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Cash boost for cancer research

7 August 2014

Cash boost for cancer research

A six figure gift from the Jane Hodge Foundation will enable the University's European Cancer Stem Cell Research Institute to invest in a new research fellowship programme, adding significant resource into the specialised field of cancer stem cell research.

Trustees from the Foundation paid the Institute a visit to see first-hand how the work is impacting on the concept that it is cancer stem cells which are responsible for the regrowth and spread of cancerous tumours.

The driving force behind the Institute is to change the current situation of inefficient drug development and a poor understanding of some cancerous tumours.

"Cancer remains one of the major challenges in terms of life expectancy and is recognised as the second largest cause of mortality within the EU," said Professor Alan Clarke, Director of the Institute.

"For some tumours, our understanding of how to treat patients is so woeful that they are currently virtually untreatable. From our improved basic knowledge, the aim will be to develop new therapies which can be shown to make a real difference in the clinic and transform the survival rates for patients suffering from a range of cancer types," he added.

The European Cancer Stem Cell Institute is the only centre in Europe completely focussed on cancer stem cell research. It has gone through a rigorous recruitment exercise to recruit some of the best researchers in the discipline and can boast an international team leading its ground-breaking research.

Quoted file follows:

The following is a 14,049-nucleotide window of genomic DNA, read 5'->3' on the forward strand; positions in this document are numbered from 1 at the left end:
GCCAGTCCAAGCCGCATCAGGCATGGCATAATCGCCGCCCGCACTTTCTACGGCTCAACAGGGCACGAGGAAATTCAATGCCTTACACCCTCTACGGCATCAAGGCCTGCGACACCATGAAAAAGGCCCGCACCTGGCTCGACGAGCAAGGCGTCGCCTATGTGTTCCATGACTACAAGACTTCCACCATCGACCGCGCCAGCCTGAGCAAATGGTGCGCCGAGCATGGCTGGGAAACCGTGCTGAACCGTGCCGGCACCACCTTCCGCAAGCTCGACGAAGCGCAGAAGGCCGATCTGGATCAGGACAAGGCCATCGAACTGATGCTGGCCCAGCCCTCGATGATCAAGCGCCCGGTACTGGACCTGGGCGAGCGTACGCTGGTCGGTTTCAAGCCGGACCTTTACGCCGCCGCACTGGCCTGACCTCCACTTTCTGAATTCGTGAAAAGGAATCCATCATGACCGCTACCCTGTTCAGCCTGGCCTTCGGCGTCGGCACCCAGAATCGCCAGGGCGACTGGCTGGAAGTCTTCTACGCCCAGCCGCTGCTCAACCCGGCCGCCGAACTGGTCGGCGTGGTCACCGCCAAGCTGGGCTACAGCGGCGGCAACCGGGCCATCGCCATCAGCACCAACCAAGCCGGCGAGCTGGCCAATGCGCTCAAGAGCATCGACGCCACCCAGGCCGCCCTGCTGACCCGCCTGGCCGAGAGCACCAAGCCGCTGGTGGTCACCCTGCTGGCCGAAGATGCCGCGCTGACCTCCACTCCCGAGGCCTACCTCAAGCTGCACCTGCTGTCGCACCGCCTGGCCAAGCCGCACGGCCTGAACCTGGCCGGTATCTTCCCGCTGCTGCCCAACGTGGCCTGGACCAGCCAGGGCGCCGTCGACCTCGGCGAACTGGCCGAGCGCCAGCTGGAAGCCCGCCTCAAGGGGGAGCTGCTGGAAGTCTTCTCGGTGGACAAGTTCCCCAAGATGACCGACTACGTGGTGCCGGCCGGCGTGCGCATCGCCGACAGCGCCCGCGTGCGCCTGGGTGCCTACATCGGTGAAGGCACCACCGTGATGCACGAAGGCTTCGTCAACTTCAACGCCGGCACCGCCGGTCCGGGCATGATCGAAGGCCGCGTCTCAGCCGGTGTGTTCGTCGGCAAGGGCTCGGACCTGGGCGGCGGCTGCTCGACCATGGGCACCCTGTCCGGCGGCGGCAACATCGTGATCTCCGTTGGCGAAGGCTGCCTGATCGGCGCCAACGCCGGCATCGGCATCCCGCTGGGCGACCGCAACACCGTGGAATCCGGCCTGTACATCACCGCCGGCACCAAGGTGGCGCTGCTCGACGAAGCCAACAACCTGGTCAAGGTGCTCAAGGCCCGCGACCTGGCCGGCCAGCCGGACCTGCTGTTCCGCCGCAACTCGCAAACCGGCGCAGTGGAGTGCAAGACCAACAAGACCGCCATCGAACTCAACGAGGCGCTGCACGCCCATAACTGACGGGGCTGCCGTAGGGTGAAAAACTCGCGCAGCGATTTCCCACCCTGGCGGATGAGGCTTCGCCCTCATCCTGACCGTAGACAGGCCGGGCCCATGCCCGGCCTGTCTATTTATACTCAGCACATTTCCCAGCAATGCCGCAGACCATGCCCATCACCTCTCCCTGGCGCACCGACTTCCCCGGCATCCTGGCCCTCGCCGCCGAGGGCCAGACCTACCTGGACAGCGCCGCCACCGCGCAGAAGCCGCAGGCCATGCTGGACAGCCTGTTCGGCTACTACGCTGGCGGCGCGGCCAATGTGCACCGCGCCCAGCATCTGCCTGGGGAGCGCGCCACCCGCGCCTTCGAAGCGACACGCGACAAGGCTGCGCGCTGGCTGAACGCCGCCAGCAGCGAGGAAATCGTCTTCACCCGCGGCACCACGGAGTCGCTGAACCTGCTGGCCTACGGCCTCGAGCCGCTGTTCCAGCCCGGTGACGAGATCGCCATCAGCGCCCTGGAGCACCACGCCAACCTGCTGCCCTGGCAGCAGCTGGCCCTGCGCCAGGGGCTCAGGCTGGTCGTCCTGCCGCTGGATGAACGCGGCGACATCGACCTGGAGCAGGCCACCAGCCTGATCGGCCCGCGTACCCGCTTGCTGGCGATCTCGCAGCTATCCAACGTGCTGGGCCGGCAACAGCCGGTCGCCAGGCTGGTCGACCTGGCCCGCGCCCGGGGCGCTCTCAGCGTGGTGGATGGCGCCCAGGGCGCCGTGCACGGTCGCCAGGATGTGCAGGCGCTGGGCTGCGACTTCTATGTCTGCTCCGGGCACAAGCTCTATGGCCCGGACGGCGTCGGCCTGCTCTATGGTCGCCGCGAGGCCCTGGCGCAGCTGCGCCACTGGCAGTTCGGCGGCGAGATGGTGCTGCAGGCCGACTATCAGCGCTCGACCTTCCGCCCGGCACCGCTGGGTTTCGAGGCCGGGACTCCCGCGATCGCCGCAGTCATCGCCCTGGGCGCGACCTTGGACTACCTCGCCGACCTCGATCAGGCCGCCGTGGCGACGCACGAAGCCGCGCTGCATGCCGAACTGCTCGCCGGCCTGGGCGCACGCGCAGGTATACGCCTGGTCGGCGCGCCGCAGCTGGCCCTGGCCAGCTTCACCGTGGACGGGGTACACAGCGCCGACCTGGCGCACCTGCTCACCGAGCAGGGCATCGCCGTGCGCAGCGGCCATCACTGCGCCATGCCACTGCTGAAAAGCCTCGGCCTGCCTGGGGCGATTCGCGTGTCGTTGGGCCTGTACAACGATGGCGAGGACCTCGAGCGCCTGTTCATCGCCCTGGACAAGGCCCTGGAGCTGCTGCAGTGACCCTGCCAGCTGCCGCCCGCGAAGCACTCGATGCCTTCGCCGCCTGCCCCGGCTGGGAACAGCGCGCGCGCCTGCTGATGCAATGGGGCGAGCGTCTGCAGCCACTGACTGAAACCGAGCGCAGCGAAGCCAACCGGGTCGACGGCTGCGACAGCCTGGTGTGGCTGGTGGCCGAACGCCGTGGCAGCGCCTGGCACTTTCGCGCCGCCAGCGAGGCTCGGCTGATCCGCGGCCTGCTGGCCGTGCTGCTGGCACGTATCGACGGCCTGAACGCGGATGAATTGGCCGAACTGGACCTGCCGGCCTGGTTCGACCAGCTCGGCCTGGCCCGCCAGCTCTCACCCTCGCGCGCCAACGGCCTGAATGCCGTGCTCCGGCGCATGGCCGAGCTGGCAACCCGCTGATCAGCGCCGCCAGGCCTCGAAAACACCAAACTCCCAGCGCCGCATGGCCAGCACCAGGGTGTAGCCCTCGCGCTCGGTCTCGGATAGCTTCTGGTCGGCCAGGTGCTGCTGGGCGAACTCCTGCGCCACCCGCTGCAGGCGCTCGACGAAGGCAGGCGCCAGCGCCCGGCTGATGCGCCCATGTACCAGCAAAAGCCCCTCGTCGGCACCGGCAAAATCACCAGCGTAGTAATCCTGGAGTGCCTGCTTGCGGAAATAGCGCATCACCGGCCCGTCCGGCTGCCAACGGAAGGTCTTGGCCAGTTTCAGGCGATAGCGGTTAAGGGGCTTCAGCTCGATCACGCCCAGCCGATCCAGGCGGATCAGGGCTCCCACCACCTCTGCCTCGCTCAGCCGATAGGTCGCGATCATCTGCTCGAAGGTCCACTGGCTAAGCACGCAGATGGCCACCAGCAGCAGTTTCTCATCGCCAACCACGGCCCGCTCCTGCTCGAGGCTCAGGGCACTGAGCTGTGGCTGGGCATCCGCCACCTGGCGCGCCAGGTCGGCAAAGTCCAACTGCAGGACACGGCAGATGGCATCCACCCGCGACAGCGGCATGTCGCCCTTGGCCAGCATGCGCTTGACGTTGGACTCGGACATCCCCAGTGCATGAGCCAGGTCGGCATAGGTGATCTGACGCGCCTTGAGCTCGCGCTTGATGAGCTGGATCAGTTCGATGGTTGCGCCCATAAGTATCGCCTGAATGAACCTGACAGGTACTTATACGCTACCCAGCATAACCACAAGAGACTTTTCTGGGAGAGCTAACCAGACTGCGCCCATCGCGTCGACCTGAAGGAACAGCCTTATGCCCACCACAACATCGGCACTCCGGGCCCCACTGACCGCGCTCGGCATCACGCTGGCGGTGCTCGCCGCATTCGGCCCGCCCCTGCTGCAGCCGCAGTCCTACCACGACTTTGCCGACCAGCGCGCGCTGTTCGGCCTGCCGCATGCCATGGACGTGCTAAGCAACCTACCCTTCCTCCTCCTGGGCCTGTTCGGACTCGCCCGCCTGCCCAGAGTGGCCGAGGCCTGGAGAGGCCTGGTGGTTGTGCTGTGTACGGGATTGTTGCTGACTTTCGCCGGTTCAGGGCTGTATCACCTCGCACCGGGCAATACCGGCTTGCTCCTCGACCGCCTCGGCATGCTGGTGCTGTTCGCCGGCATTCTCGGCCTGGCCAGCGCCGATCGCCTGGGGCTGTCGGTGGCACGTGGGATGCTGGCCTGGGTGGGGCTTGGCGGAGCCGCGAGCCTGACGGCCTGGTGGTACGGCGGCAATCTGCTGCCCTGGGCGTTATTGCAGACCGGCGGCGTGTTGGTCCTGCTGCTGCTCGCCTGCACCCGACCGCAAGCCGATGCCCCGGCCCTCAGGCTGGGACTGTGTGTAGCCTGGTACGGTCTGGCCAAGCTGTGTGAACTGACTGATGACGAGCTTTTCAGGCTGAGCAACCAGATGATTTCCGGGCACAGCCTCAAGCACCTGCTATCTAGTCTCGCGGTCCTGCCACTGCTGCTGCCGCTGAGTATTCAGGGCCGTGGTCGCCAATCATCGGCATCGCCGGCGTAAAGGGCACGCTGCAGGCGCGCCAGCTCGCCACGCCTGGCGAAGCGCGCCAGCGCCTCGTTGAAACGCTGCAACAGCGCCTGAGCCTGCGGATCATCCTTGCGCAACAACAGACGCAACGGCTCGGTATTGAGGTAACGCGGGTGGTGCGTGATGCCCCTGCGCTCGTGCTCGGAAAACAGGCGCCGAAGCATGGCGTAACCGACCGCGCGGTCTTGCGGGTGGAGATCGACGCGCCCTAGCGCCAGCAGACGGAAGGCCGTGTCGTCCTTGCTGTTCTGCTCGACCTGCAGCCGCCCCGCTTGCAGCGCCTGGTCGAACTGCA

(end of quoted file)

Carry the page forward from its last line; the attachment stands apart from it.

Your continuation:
As a charity, it relies on additional support from societies such as the Jane Hodge Foundation, where one hundred per cent of all donations go directly into its laboratory.

The gift from the Foundation will enable the Institute to attract a Research Fellow and a PhD student to work in the Cardiff-based laboratory over the next four years, along with the technical support needed to conduct such niche research. Research Fellows are early stage career scientists, who are seen as potential leaders in their fields.

The new appointee will work alongside other established scientists who all have individual specialisms within cancer stem cell research, creating a holistic approach to tackling cancer.

Central to the decision to support the work of the Institute was the fact that the donation would go towards something tangible.

Jonathan Hodge, Chair of the Trustees of the Jane Hodge Foundation said: "The Institute's application made it very clear that our support would be going towards a specific activity and that we would be able to see exactly how the donation would be used, instead of going into some invisible pot. After visiting the Institute and hearing first hand from Professor Alan Clarke, we are delighted to be able to fund the work of an additional Research Fellow for the next four years."

"This is an incredibly generous gift," added Professor Clarke. "What it will allow us to achieve in being able to enlist another Research Fellow, will bring our vision of opening up the possibilities of being able to develop tailored therapies or 'personalised medicine' for patients with cancer another step closer. We are grateful to the Jane Hodge Foundation for their support and look forward to sharing our developments with them over the coming years."